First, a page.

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Java Unit Testing in Java How to Test Single Assertions Make For Better Tests

Can Someone Help Me Out?

I don't really understand what I need to do for this problem

com/teamtreehouse/vending/CreditorTest.java
package com.teamtreehouse.vending;

import org.junit.Test;

import static org.junit.Assert.*;

public class CreditorTest {

    @Test
    public void addingFundsIncrementsAvailableFunds() throws Exception {
        Creditor creditor = new Creditor();

        creditor.addFunds(25);
        creditor.addFunds(25);

        assertEquals(50, creditor.getAvailableFunds());
    }

    @Test
    public void refundingReturnsAllAvailableFunds() throws Exception {
        Creditor creditor = new Creditor();
        creditor.addFunds(10);

        int refund = creditor.refund();

        assertEquals(10, refund);
        assertEquals(0, creditor.getAvailableFunds());


    }
}
com/teamtreehouse/vending/Creditor.java
package com.teamtreehouse.vending;

public class Creditor {
    private int funds;

    public Creditor() {
        funds = 0;
    }

    public void addFunds(int money) {
        funds += money;
    }

    public void deduct(int money) throws NotEnoughFundsException {
        if (money > funds) {
            throw new NotEnoughFundsException();
        }
        funds -= money;
    }

    public int refund() {
        int refund = funds;
        funds = 0;
        return refund;
    }

    public int getAvailableFunds() {

        return funds;
    }
    public void refundingReturnsAllAvailableFunds() throws Execption { 
      creditor creditor =new creditor(); 
      creditor.addFunds(0);
      int refund = creditor.refund();

      assertEquals(0, refund);
      assertEquals(0, creditor.getAvailableFunds());
    }
}

1 Answer

Thomas Trabue
Thomas Trabue
11,807 Points

Hey, Kevin,

Let's look at the question carefully. It is asking us to create a new test case so that we do not have two assert statement in our test case called refundingReturnsAllAvailableFunds. The question also states that we should name our new test case refundingResetsAvailableFundsToZero. Thus, we need to get rid of the second assert statement in our old refundingReturnsAllAvailableFunds method by moving it into our new refundingResetsAvailableFundsToZero method. So, let's start by adding a boilerplate for the new test case just below the old one:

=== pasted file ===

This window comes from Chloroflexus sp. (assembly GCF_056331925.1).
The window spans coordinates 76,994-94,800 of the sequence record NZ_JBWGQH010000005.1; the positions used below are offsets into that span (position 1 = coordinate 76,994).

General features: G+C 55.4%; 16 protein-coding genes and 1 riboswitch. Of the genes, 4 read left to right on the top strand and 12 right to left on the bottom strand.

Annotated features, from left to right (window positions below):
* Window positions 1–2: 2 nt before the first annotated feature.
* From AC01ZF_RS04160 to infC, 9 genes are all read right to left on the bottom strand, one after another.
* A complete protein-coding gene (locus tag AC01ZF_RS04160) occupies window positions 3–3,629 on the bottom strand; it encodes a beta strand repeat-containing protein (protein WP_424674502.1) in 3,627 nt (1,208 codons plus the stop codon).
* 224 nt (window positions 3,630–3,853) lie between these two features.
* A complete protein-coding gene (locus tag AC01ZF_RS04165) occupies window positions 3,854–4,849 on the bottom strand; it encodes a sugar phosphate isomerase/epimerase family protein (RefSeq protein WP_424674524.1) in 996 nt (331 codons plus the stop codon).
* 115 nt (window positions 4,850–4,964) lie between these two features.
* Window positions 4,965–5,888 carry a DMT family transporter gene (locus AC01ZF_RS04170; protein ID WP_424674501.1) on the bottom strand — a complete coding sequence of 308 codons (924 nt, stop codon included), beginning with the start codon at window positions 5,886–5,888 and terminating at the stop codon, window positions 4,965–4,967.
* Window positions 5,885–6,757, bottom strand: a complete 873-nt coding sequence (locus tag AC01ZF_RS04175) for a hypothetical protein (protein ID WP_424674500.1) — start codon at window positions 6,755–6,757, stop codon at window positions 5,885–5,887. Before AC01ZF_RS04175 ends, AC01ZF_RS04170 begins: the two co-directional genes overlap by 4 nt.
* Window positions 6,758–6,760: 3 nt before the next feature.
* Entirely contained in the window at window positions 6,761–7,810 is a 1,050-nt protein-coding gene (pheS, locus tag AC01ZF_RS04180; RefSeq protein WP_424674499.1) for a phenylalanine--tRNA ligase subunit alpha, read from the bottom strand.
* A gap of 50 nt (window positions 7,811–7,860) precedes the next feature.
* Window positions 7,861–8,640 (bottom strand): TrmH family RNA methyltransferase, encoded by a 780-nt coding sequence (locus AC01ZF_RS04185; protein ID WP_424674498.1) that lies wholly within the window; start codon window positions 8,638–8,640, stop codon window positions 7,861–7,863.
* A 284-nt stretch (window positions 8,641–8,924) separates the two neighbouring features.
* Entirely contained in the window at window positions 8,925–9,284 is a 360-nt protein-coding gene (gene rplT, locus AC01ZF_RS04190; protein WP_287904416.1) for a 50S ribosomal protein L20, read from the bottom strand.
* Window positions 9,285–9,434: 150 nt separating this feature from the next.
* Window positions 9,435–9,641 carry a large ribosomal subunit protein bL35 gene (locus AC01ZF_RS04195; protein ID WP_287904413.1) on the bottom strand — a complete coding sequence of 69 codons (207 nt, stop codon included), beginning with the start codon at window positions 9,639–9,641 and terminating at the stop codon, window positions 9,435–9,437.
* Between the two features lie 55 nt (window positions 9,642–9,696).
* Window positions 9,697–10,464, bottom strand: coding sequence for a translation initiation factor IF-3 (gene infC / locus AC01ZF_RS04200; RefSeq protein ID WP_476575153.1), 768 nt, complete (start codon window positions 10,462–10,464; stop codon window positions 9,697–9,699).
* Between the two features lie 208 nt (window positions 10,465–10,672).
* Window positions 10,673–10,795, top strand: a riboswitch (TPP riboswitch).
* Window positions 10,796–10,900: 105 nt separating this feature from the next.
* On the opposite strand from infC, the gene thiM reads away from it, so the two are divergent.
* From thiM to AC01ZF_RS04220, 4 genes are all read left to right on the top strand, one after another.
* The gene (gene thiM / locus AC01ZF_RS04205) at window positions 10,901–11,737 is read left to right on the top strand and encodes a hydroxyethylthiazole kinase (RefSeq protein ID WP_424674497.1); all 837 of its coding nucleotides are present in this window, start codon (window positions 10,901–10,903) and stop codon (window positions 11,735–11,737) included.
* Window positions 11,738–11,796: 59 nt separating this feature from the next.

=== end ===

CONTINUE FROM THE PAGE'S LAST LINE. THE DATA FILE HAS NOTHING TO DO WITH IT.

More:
@Test
public void refundingReturnsAllAvailableFunds() throws Exception {
      Creditor creditor = new Creditor();
      creditor.addFunds(10);

      int refund = creditor.refund();

      assertEquals(10, refund);
      assertEquals(0, creditor.getAvailableFunds());
}

@Test
public void refundingReturnsAllAvailableFunds() throws Exception {

}

Great! So we have the template for our new test, but there's nothing inside of it yet. So next, we need to move that second assert statement to the new test case:

@Test
public void refundingReturnsAllAvailableFunds() throws Exception {
      Creditor creditor = new Creditor();
      creditor.addFunds(10);

      int refund = creditor.refund();

      assertEquals(10, refund);
}

@Test
public void refundingReturnsAllAvailableFunds() throws Exception {
      assertEquals(0, creditor.getAvailableFunds());
}

Ok, we're almost done, but we have only completed the Assert step of our test. Remember from the video that we still need to Arrange and Act before we can Assert. Thankfully, we can copy over the Arrange and Act logic from the old test case because our setup for this case is exactly the same:

@Test
public void refundingReturnsAllAvailableFunds() throws Exception {
      Creditor creditor = new Creditor();
      creditor.addFunds(10);

      int refund = creditor.refund();

      assertEquals(10, refund);
}

@Test
public void refundingReturnsAllAvailableFunds() throws Exception {
      Creditor creditor = new Creditor();
      creditor.addFunds(10);

      int refund = creditor.refund();

      assertEquals(0, creditor.getAvailableFunds());
}

And there we go! This should do exactly what the question asked us to do. Run it and find out!